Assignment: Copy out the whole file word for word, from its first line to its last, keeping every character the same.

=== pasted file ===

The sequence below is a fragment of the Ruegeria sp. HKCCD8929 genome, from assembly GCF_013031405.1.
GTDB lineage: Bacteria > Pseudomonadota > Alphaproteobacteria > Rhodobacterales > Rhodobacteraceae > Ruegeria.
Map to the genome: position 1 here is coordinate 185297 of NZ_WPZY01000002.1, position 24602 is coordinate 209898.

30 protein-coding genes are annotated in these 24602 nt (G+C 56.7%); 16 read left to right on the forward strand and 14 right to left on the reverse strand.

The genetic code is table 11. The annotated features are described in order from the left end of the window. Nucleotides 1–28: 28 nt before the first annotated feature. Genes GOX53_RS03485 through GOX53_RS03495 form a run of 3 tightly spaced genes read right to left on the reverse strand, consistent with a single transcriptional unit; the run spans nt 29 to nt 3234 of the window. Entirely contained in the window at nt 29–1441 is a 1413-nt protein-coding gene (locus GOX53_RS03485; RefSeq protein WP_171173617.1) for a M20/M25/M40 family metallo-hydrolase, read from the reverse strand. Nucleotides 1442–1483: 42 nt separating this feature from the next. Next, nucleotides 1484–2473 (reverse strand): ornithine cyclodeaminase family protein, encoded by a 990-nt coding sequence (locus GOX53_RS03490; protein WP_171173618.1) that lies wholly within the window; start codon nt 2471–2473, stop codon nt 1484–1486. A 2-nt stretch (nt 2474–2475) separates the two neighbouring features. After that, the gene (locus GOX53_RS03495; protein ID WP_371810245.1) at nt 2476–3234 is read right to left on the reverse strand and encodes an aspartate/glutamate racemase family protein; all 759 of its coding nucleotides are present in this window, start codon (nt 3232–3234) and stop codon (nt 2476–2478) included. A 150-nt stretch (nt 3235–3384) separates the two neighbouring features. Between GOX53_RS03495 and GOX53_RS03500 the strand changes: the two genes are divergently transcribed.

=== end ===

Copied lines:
The sequence below is a fragment of the Ruegeria sp. HKCCD8929 genome, from assembly GCF_013031405.1.
GTDB lineage: Bacteria > Pseudomonadota > Alphaproteobacteria > Rhodobacterales > Rhodobacteraceae > Ruegeria.
Map to the genome: position 1 here is coordinate 185297 of NZ_WPZY01000002.1, position 24602 is coordinate 209898.

30 protein-coding genes are annotated in these 24602 nt (G+C 56.7%); 16 read left to right on the forward strand and 14 right to left on the reverse strand.

The genetic code is table 11. The annotated features are described in order from the left end of the window. Nucleotides 1–28: 28 nt before the first annotated feature. Genes GOX53_RS03485 through GOX53_RS03495 form a run of 3 tightly spaced genes read right to left on the reverse strand, consistent with a single transcriptional unit; the run spans nt 29 to nt 3234 of the window. Entirely contained in the window at nt 29–1441 is a 1413-nt protein-coding gene (locus GOX53_RS03485; RefSeq protein WP_171173617.1) for a M20/M25/M40 family metallo-hydrolase, read from the reverse strand. Nucleotides 1442–1483: 42 nt separating this feature from the next. Next, nucleotides 1484–2473 (reverse strand): ornithine cyclodeaminase family protein, encoded by a 990-nt coding sequence (locus GOX53_RS03490; protein WP_171173618.1) that lies wholly within the window; start codon nt 2471–2473, stop codon nt 1484–1486. A 2-nt stretch (nt 2474–2475) separates the two neighbouring features. After that, the gene (locus GOX53_RS03495; protein ID WP_371810245.1) at nt 2476–3234 is read right to left on the reverse strand and encodes an aspartate/glutamate racemase family protein; all 759 of its coding nucleotides are present in this window, start codon (nt 3232–3234) and stop codon (nt 2476–2478) included. A 150-nt stretch (nt 3235–3384) separates the two neighbouring features. Between GOX53_RS03495 and GOX53_RS03500 the strand changes: the two genes are divergently transcribed.